Recently, a friend of mine self-published her first novel. The novel was a piece of fiction but also a piece of social history based on the life her family lead in a small village in an English county and the main character’s travels. The main character was drawn from her memories of her grandmother and told of her life from a young girl.
My friend did copious amounts of research for her book and painstakingly revamped and revamped her words until she had what she considered an acceptable novel (incidentally, she still feels it should have undergone further improvements – the writer’s curse). She paid for the novel to be printed to produce a hard copy version, but also knew that she would have to offer it electronically too.
The main motivation for writing the novel wasn’t to make huge amounts of money from the endeavour. No, it was more to give herself the satisfaction of producing a finished work and to tell her story (this is the first novel of a planned four). However, she did wish to cover all associated costs. She realised that the book would not sell itself, so created a plan of action to include all of those things she could do to promote her work.
I thought it might be useful to pass on 10 of her activities to you.
1. Given the geography of the novel had specific locations, all existing local contacts in the areas addressed by the book were contacted and a number of novels were sold through this route.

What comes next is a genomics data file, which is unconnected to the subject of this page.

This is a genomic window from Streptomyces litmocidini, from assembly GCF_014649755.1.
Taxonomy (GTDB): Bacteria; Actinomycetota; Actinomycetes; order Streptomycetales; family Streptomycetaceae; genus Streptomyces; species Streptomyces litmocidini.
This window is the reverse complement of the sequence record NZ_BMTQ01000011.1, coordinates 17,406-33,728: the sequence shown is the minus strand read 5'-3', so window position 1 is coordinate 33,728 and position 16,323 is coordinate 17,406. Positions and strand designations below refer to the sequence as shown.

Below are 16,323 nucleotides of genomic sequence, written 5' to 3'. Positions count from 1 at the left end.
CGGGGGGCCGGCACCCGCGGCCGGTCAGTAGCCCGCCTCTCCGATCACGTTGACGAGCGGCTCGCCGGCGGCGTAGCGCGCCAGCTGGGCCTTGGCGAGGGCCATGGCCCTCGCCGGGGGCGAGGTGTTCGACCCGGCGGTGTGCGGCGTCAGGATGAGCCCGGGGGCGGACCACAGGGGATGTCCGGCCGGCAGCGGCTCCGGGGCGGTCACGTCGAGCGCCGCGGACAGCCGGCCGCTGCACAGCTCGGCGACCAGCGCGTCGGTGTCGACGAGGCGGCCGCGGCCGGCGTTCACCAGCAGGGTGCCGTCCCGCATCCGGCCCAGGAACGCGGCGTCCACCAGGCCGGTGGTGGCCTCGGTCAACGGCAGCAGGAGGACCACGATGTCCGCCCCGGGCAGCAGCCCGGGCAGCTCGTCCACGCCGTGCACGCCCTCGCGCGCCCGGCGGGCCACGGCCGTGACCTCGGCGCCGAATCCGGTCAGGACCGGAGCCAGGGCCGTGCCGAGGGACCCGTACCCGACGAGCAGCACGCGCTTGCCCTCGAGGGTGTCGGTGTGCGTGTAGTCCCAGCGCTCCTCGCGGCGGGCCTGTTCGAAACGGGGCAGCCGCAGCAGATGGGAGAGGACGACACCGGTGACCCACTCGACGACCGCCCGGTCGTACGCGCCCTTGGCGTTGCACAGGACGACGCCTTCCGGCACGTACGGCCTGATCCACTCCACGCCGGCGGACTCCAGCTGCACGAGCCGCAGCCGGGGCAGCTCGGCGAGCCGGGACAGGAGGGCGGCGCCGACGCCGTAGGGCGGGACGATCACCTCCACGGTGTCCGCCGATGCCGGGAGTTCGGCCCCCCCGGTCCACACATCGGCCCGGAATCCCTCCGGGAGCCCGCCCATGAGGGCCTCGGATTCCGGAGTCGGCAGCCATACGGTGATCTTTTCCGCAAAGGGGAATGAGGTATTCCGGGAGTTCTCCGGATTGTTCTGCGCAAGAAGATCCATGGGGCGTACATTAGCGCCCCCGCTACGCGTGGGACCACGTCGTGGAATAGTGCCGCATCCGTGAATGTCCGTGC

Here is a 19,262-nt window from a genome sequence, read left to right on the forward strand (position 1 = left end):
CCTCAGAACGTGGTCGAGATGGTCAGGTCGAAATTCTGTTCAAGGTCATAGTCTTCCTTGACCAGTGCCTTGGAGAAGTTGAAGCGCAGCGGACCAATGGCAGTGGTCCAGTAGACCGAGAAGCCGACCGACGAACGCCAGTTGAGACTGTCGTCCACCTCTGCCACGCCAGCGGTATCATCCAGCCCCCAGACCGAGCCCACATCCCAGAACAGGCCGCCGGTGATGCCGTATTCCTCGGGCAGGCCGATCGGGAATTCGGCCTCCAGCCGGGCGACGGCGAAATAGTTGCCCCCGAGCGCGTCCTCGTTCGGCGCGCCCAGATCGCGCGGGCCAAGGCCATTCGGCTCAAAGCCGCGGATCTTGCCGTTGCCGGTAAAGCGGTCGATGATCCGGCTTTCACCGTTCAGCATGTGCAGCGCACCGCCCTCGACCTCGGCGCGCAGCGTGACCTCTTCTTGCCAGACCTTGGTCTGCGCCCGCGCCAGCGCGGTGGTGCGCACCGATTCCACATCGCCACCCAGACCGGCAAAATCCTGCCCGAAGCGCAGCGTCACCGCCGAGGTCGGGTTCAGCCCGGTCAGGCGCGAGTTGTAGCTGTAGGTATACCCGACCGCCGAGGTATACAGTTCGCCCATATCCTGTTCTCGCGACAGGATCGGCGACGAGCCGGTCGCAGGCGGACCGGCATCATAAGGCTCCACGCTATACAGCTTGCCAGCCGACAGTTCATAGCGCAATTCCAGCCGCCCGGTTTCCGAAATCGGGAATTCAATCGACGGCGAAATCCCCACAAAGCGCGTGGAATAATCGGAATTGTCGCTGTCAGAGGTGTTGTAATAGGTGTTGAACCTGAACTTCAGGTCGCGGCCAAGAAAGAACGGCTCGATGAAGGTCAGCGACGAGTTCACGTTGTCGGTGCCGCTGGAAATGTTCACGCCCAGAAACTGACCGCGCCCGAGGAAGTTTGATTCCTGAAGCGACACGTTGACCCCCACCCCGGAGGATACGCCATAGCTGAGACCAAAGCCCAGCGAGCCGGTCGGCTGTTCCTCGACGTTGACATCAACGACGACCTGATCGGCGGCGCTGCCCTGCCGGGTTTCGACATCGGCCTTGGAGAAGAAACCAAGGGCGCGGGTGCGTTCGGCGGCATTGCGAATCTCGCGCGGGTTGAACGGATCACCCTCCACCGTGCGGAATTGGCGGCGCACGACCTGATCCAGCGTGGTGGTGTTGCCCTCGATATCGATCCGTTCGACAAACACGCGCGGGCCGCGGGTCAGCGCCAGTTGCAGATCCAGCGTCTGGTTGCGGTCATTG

2. Local bookshops (sadly in decline) were approached to advertise and sell the novel with an obvious kickback for the shop’s proprietor.
3. Local groups were approached to suggest a presentation was given about the writing process and the local history of the book. As a general point there are many groups who would welcome a talk. Obvious ones include the WI, U3A, your local library, your local writing groups, etc., but there are many other local groups who may produce a good outlet for your novel.
4. Book signings were arranged at local venues.
5. Press releases were produced and sent to a variety of local outlets, e.g. the local paper, the local free papers, community group newsletters.
6. Small, cheap flyers were produced and left in suitable places, e.g. local pubs, doctors’ surgeries, cafes.
7. Where appropriate, opportunities to respond to features on websites, etc., were taken, obviously promoting the novel at the same time.
8. The author’s website was updated with information on the novel and, importantly, how to buy it.
9. The local radio stations were contacted with a view to be interviewed on a relevant programme.
10. Local writing events were attended and used as an opportunity to promote the book.
The above are just some of the additional activities you can engage with to sell more copies of your recently self-published novel and there will be lots of other things you can do.
Have you self-published your novel? If you have any further ideas to help in the self-publishing route, please let us know in the comments below.